“We had bet everything so that in March with the new government [of Alberto Fernandez], we could restart. Mars has arrived here and the pandemic has arrived, ”added Santome.
The last thing she wanted was to stay still. BeWe Home was able to get back to work 15 days after the lockdown, as it fell under the aegis of “essential” companies that made wooden pallets.
Santome called everyone to place an order for Carrefour, a large French grocery chain. Without knowing when the next order would arrive, and not wanting to use up all its supplies, the factory closed again.
It took a while for government financial aid to materialize, so in those early days of foreclosure, Santome paid salaries using his credit cards to buy his own merchandise.
“We used the income generated by my credit cards to pay the minimum wages possible,” she said. “So we were distributing 3,000 or 4,000 pesos (about $ 50) to our employees.”
The truth is, this country is unpredictable and small businesses like us are jugglers because we make decisions without knowing what’s going to happen. We are adventurers.
So far, everyone in the company has been able to keep their jobs. And BeWe started to improvise. They returned material that they could not afford. They improvised by sourcing more lumber byproducts – like leftover door frames – that were cheaper to create their decor.
“You have to find the products that people have in stock that they want to turn into money,” she says.
Santome also spilled over onto her own shelves for designs she already had and could use. And they have adapted to demand.
BeWe Home was fortunate enough to produce products that made life at home more bearable, and sales increased as people spent more and more time indoors. Suddenly, the items that didn’t matter much before the pandemic were hot items, like breakfast platters.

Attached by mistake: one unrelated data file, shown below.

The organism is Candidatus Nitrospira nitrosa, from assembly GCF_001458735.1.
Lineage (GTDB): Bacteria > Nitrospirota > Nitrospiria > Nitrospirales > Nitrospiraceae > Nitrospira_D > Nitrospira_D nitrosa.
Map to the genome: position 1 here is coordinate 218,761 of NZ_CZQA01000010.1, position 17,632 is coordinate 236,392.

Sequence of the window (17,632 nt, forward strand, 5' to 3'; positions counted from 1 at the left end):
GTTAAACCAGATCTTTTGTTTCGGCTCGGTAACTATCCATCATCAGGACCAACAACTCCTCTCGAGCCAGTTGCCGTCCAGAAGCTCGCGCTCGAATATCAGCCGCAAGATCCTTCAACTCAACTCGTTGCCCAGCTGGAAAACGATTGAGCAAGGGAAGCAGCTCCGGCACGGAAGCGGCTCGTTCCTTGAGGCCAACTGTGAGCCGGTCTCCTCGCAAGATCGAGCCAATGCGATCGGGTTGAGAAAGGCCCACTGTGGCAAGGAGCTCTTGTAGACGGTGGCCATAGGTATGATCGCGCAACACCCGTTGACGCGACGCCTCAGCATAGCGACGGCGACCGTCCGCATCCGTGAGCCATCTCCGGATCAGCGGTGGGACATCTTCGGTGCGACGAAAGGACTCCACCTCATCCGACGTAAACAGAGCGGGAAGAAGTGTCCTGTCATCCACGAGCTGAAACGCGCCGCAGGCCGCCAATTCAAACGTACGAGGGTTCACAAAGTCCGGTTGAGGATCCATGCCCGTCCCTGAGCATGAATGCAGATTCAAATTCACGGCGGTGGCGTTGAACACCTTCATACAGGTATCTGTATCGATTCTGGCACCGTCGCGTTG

In the beginning, large customers bought half as much and took longer to pay. But smaller customers, like bazaars, independent home decor stores or family grocery stores, continued to order, in part because it was difficult to source products from other parts of the country.
“We would prefer to have many small clients and personal contact with the owners,” Santome said. “A lot of people were very good to us.”
The pandemic has also changed Santome’s work habits. Instead of spending time on designs or at the office, she’s at the factory, producing holiday-themed decorations. She says her worn shoes are a testament to the New World Order.
“Now everything is on the bridge. My husband also does whatever is necessary, ”she says. “If we have to stay on Saturday until late, so be it.”
Although they are very busy, the familiar prohibitions of its existence – high inflation and high debt – remain. This is why she made the crucial decision in the pandemic not to refinance any debt.
They pay what they owe because they generate income. This has led to some difficult conversations with long-standing suppliers, but Santome is confident this is the way to go. Certainly another crisis is imminent, she wants to be in a better financial situation when it occurs.
To that end, she draws important lessons from the difficult year that was 2020.
“Because despite what I’m doing, the sun is coming out anyway,” she explained. “You feel helpless and you eventually surrender. And surrender is one of those things that gives you the most power because, like Jung said, what you refuse submits to you and what you accept transforms you.
This article is part of Al Jazeera Digital’s ongoing series that features small businesses around the world that have survived market disruptions from COVID-19 as well as economic challenges unique to their country.